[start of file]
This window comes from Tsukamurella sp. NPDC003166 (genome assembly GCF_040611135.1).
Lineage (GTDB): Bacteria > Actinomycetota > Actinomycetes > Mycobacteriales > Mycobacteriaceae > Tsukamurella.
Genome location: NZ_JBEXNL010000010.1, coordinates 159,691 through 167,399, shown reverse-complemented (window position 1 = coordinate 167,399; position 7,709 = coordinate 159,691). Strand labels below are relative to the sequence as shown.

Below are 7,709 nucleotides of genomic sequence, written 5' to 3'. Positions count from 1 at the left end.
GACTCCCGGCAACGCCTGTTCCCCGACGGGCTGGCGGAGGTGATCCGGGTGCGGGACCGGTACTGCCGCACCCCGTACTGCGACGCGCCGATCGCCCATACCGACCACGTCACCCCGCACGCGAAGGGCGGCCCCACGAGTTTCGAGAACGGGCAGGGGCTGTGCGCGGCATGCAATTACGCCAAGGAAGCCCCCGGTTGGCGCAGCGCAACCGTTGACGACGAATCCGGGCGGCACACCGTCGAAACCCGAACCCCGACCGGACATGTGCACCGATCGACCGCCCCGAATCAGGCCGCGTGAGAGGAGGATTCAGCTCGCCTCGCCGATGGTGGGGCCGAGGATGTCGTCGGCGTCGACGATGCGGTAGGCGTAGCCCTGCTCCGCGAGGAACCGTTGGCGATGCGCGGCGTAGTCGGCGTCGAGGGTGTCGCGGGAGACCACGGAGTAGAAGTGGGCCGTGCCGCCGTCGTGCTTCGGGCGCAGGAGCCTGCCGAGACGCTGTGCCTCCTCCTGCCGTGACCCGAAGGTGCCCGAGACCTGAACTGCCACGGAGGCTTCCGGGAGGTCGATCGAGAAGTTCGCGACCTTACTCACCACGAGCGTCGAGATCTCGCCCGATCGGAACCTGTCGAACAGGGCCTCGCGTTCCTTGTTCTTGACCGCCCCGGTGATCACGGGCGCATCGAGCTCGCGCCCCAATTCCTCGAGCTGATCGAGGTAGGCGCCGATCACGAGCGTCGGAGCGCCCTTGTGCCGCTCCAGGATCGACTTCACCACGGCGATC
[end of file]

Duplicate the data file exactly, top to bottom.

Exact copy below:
This window comes from Tsukamurella sp. NPDC003166 (genome assembly GCF_040611135.1).
Lineage (GTDB): Bacteria > Actinomycetota > Actinomycetes > Mycobacteriales > Mycobacteriaceae > Tsukamurella.
Genome location: NZ_JBEXNL010000010.1, coordinates 159,691 through 167,399, shown reverse-complemented (window position 1 = coordinate 167,399; position 7,709 = coordinate 159,691). Strand labels below are relative to the sequence as shown.

Below are 7,709 nucleotides of genomic sequence, written 5' to 3'. Positions count from 1 at the left end.
GACTCCCGGCAACGCCTGTTCCCCGACGGGCTGGCGGAGGTGATCCGGGTGCGGGACCGGTACTGCCGCACCCCGTACTGCGACGCGCCGATCGCCCATACCGACCACGTCACCCCGCACGCGAAGGGCGGCCCCACGAGTTTCGAGAACGGGCAGGGGCTGTGCGCGGCATGCAATTACGCCAAGGAAGCCCCCGGTTGGCGCAGCGCAACCGTTGACGACGAATCCGGGCGGCACACCGTCGAAACCCGAACCCCGACCGGACATGTGCACCGATCGACCGCCCCGAATCAGGCCGCGTGAGAGGAGGATTCAGCTCGCCTCGCCGATGGTGGGGCCGAGGATGTCGTCGGCGTCGACGATGCGGTAGGCGTAGCCCTGCTCCGCGAGGAACCGTTGGCGATGCGCGGCGTAGTCGGCGTCGAGGGTGTCGCGGGAGACCACGGAGTAGAAGTGGGCCGTGCCGCCGTCGTGCTTCGGGCGCAGGAGCCTGCCGAGACGCTGTGCCTCCTCCTGCCGTGACCCGAAGGTGCCCGAGACCTGAACTGCCACGGAGGCTTCCGGGAGGTCGATCGAGAAGTTCGCGACCTTACTCACCACGAGCGTCGAGATCTCGCCCGATCGGAACCTGTCGAACAGGGCCTCGCGTTCCTTGTTCTTGACCGCCCCGGTGATCACGGGCGCATCGAGCTCGCGCCCCAATTCCTCGAGCTGATCGAGGTAGGCGCCGATCACGAGCGTCGGAGCGCCCTTGTGCCGCTCCAGGATCGACTTCACCACGGCGATC